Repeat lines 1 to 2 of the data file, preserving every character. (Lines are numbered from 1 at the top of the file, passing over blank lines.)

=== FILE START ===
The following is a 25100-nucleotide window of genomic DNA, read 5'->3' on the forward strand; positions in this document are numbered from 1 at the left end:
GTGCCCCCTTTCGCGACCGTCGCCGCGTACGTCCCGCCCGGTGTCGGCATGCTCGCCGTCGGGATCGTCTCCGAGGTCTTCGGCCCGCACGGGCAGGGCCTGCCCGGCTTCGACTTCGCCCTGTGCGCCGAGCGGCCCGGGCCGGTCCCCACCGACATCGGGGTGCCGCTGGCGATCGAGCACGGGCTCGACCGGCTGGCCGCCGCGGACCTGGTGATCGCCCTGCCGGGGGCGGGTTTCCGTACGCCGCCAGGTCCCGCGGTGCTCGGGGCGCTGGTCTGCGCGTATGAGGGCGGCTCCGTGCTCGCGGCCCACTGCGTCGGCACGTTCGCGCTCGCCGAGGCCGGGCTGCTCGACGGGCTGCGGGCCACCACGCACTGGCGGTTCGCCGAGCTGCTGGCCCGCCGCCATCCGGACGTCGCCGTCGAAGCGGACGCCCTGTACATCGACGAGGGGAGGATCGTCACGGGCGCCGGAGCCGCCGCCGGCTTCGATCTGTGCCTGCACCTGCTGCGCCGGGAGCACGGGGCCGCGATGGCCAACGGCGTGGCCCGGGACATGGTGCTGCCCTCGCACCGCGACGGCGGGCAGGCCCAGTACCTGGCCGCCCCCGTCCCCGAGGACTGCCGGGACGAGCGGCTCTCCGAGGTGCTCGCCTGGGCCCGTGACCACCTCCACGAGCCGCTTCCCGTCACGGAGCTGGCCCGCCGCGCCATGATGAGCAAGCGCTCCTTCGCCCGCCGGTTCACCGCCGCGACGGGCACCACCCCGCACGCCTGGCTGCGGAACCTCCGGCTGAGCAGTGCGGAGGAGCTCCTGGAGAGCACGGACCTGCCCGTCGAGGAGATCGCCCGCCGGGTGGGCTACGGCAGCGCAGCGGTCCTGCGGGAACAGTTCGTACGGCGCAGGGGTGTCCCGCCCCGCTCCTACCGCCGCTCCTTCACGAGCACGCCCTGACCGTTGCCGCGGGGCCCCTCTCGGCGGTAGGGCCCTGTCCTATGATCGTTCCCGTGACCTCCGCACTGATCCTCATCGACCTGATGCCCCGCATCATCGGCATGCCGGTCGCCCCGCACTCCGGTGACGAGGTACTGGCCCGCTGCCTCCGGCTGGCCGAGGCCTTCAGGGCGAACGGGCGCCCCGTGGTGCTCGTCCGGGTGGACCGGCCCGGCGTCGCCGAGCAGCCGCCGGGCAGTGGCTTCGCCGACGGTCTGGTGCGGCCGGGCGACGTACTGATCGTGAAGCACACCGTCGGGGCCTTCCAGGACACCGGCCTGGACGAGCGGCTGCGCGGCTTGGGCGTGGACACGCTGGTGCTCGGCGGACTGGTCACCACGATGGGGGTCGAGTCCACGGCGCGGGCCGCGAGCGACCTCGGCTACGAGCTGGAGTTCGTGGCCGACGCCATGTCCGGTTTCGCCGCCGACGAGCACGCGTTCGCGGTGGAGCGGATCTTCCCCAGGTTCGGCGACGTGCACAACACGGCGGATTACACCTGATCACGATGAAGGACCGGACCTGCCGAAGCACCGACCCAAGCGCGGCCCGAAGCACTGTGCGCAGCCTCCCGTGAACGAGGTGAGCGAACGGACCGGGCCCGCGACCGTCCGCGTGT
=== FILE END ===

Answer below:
The following is a 25100-nucleotide window of genomic DNA, read 5'->3' on the forward strand; positions in this document are numbered from 1 at the left end:
GTGCCCCCTTTCGCGACCGTCGCCGCGTACGTCCCGCCCGGTGTCGGCATGCTCGCCGTCGGGATCGTCTCCGAGGTCTTCGGCCCGCACGGGCAGGGCCTGCCCGGCTTCGACTTCGCCCTGTGCGCCGAGCGGCCCGGGCCGGTCCCCACCGACATCGGGGTGCCGCTGGCGATCGAGCACGGGCTCGACCGGCTGGCCGCCGCGGACCTGGTGATCGCCCTGCCGGGGGCGGGTTTCCGTACGCCGCCAGGTCCCGCGGTGCTCGGGGCGCTGGTCTGCGCGTATGAGGGCGGCTCCGTGCTCGCGGCCCACTGCGTCGGCACGTTCGCGCTCGCCGAGGCCGGGCTGCTCGACGGGCTGCGGGCCACCACGCACTGGCGGTTCGCCGAGCTGCTGGCCCGCCGCCATCCGGACGTCGCCGTCGAAGCGGACGCCCTGTACATCGACGAGGGGAGGATCGTCACGGGCGCCGGAGCCGCCGCCGGCTTCGATCTGTGCCTGCACCTGCTGCGCCGGGAGCACGGGGCCGCGATGGCCAACGGCGTGGCCCGGGACATGGTGCTGCCCTCGCACCGCGACGGCGGGCAGGCCCAGTACCTGGCCGCCCCCGTCCCCGAGGACTGCCGGGACGAGCGGCTCTCCGAGGTGCTCGCCTGGGCCCGTGACCACCTCCACGAGCCGCTTCCCGTCACGGAGCTGGCCCGCCGCGCCATGATGAGCAAGCGCTCCTTCGCCCGCCGGTTCACCGCCGCGACGGGCACCACCCCGCACGCCTGGCTGCGGAACCTCCGGCTGAGCAGTGCGGAGGAGCTCCTGGAGAGCACGGACCTGCCCGTCGAGGAGATCGCCCGCCGGGTGGGCTACGGCAGCGCAGCGGTCCTGCGGGAACAGTTCGTACGGCGCAGGGGTGTCCCGCCCCGCTCCTACCGCCGCTCCTTCACGAGCACGCCCTGACCGTTGCCGCGGGGCCCCTCTCGGCGGTAGGGCCCTGTCCTATGATCGTTCCCGTGACCTCCGCACTGATCCTCATCGACCTGATGCCCCGCATCATCGGCATGCCGGTCGCCCCGCACTCCGGTGACGAGGTACTGGCCCGCTGCCTCCGGCTGGCCGAGGCCTTCAGGGCGAACGGGCGCCCCGTGGTGCTCGTCCGGGTGGACCGGCCCGGCGTCGCCGAGCAGCCGCCGGGCAGTGGCTTCGCCGACGGTCTGGTGCGGCCGGGCGACGTACTGATCGTGAAGCACACCGTCGGGGCCTTCCAGGACACCGGCCTGGACGAGCGGCTGCGCGGCTTGGGCGTGGACACGCTGGTGCTCGGCGGACTGGTCACCACGATGGGGGTCGAGTCCACGGCGCGGGCCGCGAGCGACCTCGGCTACGAGCTGGAGTTCGTGGCCGACGCCATGTCCGGTTTCGCCGCCGACGAGCACGCGTTCGCGGTGGAGCGGATCTTCCCCAGGTTCGGCGACGTGCACAACACGGCGGATTACACCTGATCACGATGAAGGACCGGACCTGCCGAAGCACCGACCCAAGCGCGGCCCGAAGCACTGTGCGCAGCCTCCCGTGAACGAGGTGAGCGAACGGACCGGGCCCGCGACCGTCCGCGTGT